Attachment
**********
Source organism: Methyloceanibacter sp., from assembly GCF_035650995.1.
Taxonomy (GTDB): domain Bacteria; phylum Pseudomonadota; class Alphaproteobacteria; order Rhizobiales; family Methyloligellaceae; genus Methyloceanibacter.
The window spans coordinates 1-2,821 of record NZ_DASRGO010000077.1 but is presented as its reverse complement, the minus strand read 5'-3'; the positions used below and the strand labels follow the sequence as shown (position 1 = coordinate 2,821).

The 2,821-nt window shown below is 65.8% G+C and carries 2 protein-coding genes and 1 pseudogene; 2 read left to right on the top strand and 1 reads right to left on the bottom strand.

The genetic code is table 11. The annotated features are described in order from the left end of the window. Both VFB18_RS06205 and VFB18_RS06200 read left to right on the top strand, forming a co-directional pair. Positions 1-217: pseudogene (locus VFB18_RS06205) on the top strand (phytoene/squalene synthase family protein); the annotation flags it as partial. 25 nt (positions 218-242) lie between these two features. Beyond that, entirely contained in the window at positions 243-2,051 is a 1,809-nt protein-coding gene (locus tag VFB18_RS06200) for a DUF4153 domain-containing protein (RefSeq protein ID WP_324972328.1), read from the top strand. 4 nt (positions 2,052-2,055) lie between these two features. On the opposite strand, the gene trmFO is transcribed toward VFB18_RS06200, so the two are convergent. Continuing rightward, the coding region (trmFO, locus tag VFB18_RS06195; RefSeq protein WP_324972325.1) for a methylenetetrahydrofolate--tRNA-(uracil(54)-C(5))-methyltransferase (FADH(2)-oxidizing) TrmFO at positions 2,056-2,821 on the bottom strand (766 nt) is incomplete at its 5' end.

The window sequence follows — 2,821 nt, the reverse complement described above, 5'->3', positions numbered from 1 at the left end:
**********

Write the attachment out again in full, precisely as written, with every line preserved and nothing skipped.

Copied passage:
Source organism: Methyloceanibacter sp., from assembly GCF_035650995.1.
Taxonomy (GTDB): domain Bacteria; phylum Pseudomonadota; class Alphaproteobacteria; order Rhizobiales; family Methyloligellaceae; genus Methyloceanibacter.
The window spans coordinates 1-2,821 of record NZ_DASRGO010000077.1 but is presented as its reverse complement, the minus strand read 5'-3'; the positions used below and the strand labels follow the sequence as shown (position 1 = coordinate 2,821).

The 2,821-nt window shown below is 65.8% G+C and carries 2 protein-coding genes and 1 pseudogene; 2 read left to right on the top strand and 1 reads right to left on the bottom strand.

The genetic code is table 11. The annotated features are described in order from the left end of the window. Both VFB18_RS06205 and VFB18_RS06200 read left to right on the top strand, forming a co-directional pair. Positions 1-217: pseudogene (locus VFB18_RS06205) on the top strand (phytoene/squalene synthase family protein); the annotation flags it as partial. 25 nt (positions 218-242) lie between these two features. Beyond that, entirely contained in the window at positions 243-2,051 is a 1,809-nt protein-coding gene (locus tag VFB18_RS06200) for a DUF4153 domain-containing protein (RefSeq protein ID WP_324972328.1), read from the top strand. 4 nt (positions 2,052-2,055) lie between these two features. On the opposite strand, the gene trmFO is transcribed toward VFB18_RS06200, so the two are convergent. Continuing rightward, the coding region (trmFO, locus tag VFB18_RS06195; RefSeq protein WP_324972325.1) for a methylenetetrahydrofolate--tRNA-(uracil(54)-C(5))-methyltransferase (FADH(2)-oxidizing) TrmFO at positions 2,056-2,821 on the bottom strand (766 nt) is incomplete at its 5' end.

The window sequence follows — 2,821 nt, the reverse complement described above, 5'->3', positions numbered from 1 at the left end: